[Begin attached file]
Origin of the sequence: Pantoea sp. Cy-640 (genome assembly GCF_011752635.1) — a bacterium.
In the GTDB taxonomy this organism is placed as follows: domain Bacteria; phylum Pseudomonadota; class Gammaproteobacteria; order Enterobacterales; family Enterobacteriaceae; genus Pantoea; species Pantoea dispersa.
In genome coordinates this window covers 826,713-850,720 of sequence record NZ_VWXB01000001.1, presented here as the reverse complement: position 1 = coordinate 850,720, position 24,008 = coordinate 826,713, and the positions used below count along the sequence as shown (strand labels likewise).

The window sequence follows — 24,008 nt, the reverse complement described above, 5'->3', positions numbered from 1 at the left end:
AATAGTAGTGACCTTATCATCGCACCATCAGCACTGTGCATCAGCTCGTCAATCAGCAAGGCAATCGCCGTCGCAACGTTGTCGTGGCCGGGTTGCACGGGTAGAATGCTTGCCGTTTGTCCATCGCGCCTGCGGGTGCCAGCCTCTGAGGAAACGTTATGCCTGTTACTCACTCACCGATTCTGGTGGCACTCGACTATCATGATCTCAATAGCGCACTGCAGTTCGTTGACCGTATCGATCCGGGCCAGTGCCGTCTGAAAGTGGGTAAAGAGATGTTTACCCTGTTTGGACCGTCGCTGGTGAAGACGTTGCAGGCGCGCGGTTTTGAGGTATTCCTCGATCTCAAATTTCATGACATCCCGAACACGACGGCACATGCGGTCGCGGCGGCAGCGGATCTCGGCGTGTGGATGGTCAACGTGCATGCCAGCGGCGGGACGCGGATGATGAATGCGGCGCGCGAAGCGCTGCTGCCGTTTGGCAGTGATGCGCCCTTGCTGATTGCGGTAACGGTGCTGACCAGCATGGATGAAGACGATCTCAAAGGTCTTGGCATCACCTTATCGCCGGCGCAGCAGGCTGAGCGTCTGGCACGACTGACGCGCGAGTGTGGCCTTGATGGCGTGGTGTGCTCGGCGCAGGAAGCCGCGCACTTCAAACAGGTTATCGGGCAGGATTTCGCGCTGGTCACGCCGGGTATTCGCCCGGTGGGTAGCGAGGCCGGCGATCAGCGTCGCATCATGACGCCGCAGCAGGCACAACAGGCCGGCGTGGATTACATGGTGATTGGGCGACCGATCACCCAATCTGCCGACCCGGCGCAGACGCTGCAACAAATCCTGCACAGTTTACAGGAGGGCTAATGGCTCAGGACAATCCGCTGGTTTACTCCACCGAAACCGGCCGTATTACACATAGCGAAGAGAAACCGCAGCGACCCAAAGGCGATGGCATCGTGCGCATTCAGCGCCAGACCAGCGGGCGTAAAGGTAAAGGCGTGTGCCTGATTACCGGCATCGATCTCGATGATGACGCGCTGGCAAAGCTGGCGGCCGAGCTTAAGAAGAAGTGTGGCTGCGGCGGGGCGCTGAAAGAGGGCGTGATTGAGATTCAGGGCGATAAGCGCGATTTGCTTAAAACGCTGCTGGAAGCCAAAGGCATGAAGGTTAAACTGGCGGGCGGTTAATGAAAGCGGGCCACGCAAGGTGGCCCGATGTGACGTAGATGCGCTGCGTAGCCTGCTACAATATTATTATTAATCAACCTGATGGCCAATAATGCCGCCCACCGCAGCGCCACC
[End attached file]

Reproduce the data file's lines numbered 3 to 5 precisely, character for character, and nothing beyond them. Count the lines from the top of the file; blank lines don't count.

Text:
In genome coordinates this window covers 826,713-850,720 of sequence record NZ_VWXB01000001.1, presented here as the reverse complement: position 1 = coordinate 850,720, position 24,008 = coordinate 826,713, and the positions used below count along the sequence as shown (strand labels likewise).

The window sequence follows — 24,008 nt, the reverse complement described above, 5'->3', positions numbered from 1 at the left end:
AATAGTAGTGACCTTATCATCGCACCATCAGCACTGTGCATCAGCTCGTCAATCAGCAAGGCAATCGCCGTCGCAACGTTGTCGTGGCCGGGTTGCACGGGTAGAATGCTTGCCGTTTGTCCATCGCGCCTGCGGGTGCCAGCCTCTGAGGAAACGTTATGCCTGTTACTCACTCACCGATTCTGGTGGCACTCGACTATCATGATCTCAATAGCGCACTGCAGTTCGTTGACCGTATCGATCCGGGCCAGTGCCGTCTGAAAGTGGGTAAAGAGATGTTTACCCTGTTTGGACCGTCGCTGGTGAAGACGTTGCAGGCGCGCGGTTTTGAGGTATTCCTCGATCTCAAATTTCATGACATCCCGAACACGACGGCACATGCGGTCGCGGCGGCAGCGGATCTCGGCGTGTGGATGGTCAACGTGCATGCCAGCGGCGGGACGCGGATGATGAATGCGGCGCGCGAAGCGCTGCTGCCGTTTGGCAGTGATGCGCCCTTGCTGATTGCGGTAACGGTGCTGACCAGCATGGATGAAGACGATCTCAAAGGTCTTGGCATCACCTTATCGCCGGCGCAGCAGGCTGAGCGTCTGGCACGACTGACGCGCGAGTGTGGCCTTGATGGCGTGGTGTGCTCGGCGCAGGAAGCCGCGCACTTCAAACAGGTTATCGGGCAGGATTTCGCGCTGGTCACGCCGGGTATTCGCCCGGTGGGTAGCGAGGCCGGCGATCAGCGTCGCATCATGACGCCGCAGCAGGCACAACAGGCCGGCGTGGATTACATGGTGATTGGGCGACCGATCACCCAATCTGCCGACCCGGCGCAGACGCTGCAACAAATCCTGCACAGTTTACAGGAGGGCTAATGGCTCAGGACAATCCGCTGGTTTACTCCACCGAAACCGGCCGTATTACACATAGCGAAGAGAAACCGCAGCGACCCAAAGGCGATGGCATCGTGCGCATTCAGCGCCAGACCAGCGGGCGTAAAGGTAAAGGCGTGTGCCTGATTACCGGCATCGATCTCGATGATGACGCGCTGGCAAAGCTGGCGGCCGAGCTTAAGAAGAAGTGTGGCTGCGGCGGGGCGCTGAAAGAGGGCGTGATTGAGATTCAGGGCGATAAGCGCGATTTGCTTAAAACGCTGCTGGAAGCCAAAGGCATGAAGGTTAAACTGGCGGGCGGTTAATGAAAGCGGGCCACGCAAGGTGGCCCGATGTGACGTAGATGCGCTGCGTAGCCTGCTACAATATTATTATTAATCAACCTGATGGCCAATAATGCCGCCCACCGCAGCGCCACC